“There was a time when Mark was just a part of the scene,” poet and event producer Scott Woods said. “Now, we don't have the scene the same way without him. He's one of our greatest artists, but also one of our greatest voices. He could just play music and be amazing at that, but he has consistently, the entire time I've known him, stepped up and said what needs to be said.”
As he approaches the completion of 400: An Afrikan Epic, Lomax doesn't take satisfaction from the knowledge he'll have made a project of great scope that includes loads of terrific music. That whole art for art's sake thing doesn't ring true with him.
“I can't finish music that doesn't have a purpose,” Lomax said. “If it has no point, I don't get excited about that. And if it doesn't fulfill something inside of me, it won't interest or engage the listener. I felt like doing something artistically epic starts conversation by bringing more people to the table. ‘Why 12 albums, Lomax?' That's a conversation. So I'm not, at first, talking about black people and African people in diaspora and our need to love ourselves. That's not the narrative. The narrative is it's a big art project. And so we all enter into that space that brings us together.”
Then, Lomax posited, the real work can begin.
“All the psychological research around oppression and trauma [says that] if you experience a trauma for x amount of time, it's going to take that amount of time to get over it. If you consider Africans having been brought here as slaves in 1619, that's 400 years. How do you heal from that?” he said. “I'm reading from psychologists and scholars that the phenomenon of internalized oppression can be reversed by first telling a strength-based narrative, because it begins to add value. And once you value yourself, you begin to value others, [and] your behavior shifts.”
Bringing about that healing has never been more important, the way Lomax sees it. He repeats that, “We won't be around for the next 100 [years],” but it's not lost on him that his daughters could be, and that the generations that follow will.
“Sure, I'm thinking about legacy and creating something that will have lasting impact and effect, so that when I'm not here, there's something for my triple-great grandchildren so they can say, ‘Big Daddy,' or whatever they call me, that he was a part of this thing,” Lomax said.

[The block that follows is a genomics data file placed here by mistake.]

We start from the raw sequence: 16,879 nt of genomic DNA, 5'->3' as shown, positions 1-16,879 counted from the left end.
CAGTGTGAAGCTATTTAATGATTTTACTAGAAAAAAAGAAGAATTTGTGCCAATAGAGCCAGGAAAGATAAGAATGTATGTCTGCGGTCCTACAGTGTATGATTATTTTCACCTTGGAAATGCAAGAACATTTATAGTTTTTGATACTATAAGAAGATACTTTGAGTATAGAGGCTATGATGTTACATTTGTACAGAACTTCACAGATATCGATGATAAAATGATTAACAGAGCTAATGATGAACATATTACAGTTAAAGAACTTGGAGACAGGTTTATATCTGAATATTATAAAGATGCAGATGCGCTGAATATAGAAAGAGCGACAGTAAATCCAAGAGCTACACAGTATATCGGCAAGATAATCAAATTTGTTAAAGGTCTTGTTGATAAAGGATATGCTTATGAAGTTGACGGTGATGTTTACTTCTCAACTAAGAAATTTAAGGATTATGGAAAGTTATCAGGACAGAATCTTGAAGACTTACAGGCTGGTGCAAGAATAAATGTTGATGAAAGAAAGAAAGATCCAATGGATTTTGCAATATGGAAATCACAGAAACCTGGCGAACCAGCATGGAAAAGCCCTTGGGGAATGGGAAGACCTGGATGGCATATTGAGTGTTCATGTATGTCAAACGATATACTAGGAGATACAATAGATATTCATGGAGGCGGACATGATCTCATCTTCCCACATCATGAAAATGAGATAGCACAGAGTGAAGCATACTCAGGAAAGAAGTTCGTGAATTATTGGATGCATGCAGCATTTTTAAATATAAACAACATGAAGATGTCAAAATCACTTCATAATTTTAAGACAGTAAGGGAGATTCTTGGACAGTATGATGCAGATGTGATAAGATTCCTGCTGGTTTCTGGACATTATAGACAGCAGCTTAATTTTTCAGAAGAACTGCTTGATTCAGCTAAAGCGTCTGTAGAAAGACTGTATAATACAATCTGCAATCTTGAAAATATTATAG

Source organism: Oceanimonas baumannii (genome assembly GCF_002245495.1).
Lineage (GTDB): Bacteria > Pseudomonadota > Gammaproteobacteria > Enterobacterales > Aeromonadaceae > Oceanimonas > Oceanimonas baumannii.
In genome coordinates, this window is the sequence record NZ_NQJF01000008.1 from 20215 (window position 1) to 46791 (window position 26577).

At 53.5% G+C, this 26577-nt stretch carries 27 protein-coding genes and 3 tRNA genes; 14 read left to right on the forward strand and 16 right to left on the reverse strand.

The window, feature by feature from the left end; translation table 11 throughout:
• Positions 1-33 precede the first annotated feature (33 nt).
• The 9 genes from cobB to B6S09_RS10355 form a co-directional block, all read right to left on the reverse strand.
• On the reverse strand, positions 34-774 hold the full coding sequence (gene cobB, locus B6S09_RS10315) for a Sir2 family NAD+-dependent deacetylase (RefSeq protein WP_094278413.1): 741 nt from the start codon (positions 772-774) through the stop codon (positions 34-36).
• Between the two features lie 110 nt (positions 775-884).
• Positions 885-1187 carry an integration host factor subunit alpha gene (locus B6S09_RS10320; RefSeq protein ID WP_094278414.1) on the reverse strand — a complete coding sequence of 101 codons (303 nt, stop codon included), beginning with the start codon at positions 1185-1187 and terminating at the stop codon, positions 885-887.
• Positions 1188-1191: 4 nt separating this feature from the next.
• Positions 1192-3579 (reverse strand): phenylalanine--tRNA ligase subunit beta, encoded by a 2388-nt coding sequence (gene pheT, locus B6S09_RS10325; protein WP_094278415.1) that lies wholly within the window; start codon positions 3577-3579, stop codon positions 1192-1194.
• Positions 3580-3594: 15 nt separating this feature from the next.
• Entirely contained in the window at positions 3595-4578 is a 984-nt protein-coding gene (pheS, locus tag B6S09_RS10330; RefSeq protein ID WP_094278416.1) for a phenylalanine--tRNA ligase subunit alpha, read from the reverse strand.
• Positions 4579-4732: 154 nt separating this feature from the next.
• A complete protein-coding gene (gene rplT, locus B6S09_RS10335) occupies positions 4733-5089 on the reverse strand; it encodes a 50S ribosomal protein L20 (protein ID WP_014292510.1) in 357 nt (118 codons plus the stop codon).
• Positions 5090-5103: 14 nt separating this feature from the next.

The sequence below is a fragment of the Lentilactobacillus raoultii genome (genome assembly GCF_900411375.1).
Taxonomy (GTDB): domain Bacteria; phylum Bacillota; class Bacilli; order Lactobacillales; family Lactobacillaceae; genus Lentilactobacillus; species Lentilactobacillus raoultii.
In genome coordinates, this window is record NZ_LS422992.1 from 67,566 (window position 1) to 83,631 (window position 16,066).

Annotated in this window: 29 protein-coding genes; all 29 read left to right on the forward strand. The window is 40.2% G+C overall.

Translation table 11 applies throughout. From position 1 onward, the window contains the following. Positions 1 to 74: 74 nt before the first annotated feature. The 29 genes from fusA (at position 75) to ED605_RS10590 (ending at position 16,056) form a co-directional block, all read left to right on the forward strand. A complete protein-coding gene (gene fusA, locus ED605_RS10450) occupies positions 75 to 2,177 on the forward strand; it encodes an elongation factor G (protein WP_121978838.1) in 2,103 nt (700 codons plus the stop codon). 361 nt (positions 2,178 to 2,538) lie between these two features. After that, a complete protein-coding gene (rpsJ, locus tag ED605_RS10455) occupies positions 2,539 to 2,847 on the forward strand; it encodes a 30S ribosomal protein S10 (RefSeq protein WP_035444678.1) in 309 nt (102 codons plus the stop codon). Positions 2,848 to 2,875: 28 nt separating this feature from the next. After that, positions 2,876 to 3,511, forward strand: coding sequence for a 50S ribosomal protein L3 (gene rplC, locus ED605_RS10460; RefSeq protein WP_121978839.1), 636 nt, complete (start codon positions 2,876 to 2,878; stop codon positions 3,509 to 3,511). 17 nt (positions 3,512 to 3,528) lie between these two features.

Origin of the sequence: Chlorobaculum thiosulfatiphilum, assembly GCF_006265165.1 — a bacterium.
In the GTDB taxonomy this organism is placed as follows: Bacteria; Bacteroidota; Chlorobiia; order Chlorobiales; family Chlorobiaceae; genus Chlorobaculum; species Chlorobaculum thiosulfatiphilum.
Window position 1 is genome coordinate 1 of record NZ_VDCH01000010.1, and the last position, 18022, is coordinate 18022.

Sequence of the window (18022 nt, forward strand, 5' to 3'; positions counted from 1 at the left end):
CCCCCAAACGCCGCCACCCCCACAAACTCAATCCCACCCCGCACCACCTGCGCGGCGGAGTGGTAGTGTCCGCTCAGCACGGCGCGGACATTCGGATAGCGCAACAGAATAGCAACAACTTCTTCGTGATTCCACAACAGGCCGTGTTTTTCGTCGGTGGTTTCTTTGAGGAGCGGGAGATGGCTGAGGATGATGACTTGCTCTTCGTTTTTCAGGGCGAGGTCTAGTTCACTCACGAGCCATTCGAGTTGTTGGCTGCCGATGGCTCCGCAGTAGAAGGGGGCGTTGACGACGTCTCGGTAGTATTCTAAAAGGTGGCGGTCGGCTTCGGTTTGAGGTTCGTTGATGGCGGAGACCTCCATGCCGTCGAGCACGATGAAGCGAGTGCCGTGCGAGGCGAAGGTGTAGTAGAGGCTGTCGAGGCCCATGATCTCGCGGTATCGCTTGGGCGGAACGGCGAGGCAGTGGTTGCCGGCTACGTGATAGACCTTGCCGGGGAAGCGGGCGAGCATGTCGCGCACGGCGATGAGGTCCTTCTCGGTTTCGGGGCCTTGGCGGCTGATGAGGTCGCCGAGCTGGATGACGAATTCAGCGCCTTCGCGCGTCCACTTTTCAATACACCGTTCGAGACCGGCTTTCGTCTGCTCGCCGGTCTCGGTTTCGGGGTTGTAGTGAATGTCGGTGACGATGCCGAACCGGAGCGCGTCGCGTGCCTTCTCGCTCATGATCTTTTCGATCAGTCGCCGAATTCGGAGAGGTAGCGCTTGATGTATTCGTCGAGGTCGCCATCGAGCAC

“My theory in terms of healing for blacks in America is we have to reprogram our vibration. I honestly think we all have to do that, but specific to black America, we've been programmed to a different rhythm,” he continued. “I can say this for sure about West Africa, but I'm sure it's the same across the continent, that drums speak the dialect of the people. It's the reason the drum was taken away from us here, because the drum was a language, a slang and way of communicating. When the drum is taken away, there are other ways it comes out: speech patterns, clapping patterns, the way rappers flip the rhythm and then land again. That's the drum. It's there, but it's not at the vibrational frequency we were accustomed to when we were brought here. So I have this goal of reconnecting people to the drum.”
Just as it's taught him everything, Lomax believes the drum can teach everyone. He believes the healing begins with a return to ancient, primal, natural rhythms — the kind of rhythms represented by his drumming on a table at a cafe, six against four, creating tension.
“The way 400 is constructed, it's about systems. ... Nobody understands how to change the system, but systems are created by people, so if people can create a system, they can change it,” he said. “That's a metaphor for how we fix the situation. The idea is to create a space that's not safe, but [where] the folks who are bold enough and brave enough to go in there can have a conversation with the intention of coming out, maybe bloodied and bruised, but together.”